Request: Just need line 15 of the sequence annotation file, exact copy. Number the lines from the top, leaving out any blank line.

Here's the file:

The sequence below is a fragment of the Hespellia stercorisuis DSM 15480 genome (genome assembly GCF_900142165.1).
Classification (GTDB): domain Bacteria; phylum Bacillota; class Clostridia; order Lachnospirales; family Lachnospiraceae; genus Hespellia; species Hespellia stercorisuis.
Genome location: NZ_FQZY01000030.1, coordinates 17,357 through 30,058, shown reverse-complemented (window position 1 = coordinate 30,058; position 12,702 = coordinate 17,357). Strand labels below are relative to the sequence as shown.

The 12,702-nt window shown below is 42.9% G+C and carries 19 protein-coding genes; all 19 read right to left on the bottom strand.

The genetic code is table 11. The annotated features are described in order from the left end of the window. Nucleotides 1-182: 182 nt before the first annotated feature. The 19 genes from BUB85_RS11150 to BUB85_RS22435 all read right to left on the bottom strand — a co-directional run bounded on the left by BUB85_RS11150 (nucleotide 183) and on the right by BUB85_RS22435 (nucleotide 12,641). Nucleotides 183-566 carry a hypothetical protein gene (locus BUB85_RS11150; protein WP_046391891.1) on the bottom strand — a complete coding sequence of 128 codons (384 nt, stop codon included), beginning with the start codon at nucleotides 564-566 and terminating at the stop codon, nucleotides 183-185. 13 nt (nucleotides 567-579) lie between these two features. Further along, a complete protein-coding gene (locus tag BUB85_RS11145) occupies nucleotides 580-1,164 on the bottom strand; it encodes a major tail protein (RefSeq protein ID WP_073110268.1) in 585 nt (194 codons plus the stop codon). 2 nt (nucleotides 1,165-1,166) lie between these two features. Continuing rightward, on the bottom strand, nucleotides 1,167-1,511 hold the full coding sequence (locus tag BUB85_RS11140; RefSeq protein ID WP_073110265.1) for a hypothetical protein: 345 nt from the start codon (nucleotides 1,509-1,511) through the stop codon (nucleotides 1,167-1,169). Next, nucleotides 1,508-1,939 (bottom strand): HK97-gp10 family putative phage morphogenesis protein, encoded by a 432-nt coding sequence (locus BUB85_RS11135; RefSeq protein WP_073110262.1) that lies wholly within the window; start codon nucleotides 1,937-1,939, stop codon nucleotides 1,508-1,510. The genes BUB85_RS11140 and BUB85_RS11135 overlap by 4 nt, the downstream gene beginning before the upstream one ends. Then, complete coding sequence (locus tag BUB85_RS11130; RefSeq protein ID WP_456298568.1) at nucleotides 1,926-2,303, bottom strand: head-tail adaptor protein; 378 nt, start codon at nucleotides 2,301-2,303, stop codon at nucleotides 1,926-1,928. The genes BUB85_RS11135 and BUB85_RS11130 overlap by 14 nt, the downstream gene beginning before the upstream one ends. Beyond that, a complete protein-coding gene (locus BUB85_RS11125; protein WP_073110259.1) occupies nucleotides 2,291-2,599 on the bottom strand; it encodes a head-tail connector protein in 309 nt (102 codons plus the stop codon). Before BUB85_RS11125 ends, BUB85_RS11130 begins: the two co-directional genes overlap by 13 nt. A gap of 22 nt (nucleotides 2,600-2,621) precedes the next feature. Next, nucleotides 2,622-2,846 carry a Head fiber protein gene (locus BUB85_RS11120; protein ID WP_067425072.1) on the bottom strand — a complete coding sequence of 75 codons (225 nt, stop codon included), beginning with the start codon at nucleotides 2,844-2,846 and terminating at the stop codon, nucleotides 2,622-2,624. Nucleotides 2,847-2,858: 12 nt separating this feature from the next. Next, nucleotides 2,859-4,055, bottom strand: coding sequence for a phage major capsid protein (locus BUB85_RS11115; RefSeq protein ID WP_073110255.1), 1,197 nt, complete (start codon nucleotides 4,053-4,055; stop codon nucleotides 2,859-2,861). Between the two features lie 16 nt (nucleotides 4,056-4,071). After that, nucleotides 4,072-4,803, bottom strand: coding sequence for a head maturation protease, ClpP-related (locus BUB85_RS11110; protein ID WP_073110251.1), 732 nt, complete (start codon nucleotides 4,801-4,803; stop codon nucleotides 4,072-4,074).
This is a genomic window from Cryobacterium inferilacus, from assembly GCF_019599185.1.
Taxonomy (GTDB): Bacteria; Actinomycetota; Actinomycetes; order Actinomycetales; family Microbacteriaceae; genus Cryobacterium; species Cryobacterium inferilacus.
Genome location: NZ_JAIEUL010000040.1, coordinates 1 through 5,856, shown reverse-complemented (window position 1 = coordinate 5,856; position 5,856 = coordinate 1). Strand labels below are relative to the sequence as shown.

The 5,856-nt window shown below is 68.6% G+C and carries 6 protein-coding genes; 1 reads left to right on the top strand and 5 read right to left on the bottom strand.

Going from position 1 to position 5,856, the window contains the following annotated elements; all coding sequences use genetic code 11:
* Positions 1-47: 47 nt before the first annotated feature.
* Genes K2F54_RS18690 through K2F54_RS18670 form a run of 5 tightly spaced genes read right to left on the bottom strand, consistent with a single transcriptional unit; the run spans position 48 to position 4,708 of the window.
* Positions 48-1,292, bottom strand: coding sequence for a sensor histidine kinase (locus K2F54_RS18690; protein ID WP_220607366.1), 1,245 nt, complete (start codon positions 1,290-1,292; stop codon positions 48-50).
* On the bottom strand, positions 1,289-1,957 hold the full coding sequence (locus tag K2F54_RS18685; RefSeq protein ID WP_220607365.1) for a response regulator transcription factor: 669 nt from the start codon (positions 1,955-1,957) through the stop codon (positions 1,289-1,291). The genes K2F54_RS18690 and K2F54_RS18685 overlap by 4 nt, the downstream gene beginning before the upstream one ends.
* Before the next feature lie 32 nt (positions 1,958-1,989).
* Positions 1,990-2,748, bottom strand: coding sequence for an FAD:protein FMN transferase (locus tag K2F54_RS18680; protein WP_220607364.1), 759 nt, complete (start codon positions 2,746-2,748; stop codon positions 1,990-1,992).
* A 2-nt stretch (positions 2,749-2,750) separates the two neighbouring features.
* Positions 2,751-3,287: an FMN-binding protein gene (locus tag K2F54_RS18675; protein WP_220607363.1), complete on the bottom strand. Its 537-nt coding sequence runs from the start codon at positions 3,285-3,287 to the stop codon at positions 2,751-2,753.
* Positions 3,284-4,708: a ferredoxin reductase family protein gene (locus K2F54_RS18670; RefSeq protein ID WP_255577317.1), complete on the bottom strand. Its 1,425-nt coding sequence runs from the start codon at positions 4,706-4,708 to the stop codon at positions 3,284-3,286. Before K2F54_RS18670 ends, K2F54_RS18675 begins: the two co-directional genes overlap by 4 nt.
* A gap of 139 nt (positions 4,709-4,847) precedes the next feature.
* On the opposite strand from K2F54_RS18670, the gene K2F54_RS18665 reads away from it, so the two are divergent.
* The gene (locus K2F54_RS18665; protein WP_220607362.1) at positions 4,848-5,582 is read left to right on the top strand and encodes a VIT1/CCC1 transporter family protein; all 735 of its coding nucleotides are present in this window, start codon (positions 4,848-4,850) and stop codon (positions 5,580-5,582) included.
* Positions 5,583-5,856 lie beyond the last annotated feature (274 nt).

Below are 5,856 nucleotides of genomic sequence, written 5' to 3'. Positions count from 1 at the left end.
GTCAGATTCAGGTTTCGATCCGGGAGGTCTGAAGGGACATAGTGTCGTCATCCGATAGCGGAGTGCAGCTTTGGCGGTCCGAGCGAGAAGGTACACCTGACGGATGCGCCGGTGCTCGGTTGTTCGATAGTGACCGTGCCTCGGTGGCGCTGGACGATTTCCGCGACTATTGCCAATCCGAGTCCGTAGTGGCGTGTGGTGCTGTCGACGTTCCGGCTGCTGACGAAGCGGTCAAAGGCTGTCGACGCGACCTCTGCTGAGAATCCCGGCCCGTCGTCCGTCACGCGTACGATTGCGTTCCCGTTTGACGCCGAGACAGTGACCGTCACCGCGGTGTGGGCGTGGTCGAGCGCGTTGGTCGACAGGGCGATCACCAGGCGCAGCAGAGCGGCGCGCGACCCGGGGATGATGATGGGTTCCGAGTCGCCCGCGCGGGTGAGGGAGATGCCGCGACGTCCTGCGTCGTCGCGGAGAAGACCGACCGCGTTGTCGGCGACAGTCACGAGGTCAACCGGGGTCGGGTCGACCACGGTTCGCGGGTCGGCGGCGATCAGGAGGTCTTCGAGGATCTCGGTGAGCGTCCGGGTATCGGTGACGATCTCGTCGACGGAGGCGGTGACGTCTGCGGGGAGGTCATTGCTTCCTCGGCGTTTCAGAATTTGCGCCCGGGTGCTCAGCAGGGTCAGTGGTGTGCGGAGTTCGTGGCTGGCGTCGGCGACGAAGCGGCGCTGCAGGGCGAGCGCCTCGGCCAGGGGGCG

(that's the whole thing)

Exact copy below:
* Before the next feature lie 32 nt (positions 1,958-1,989).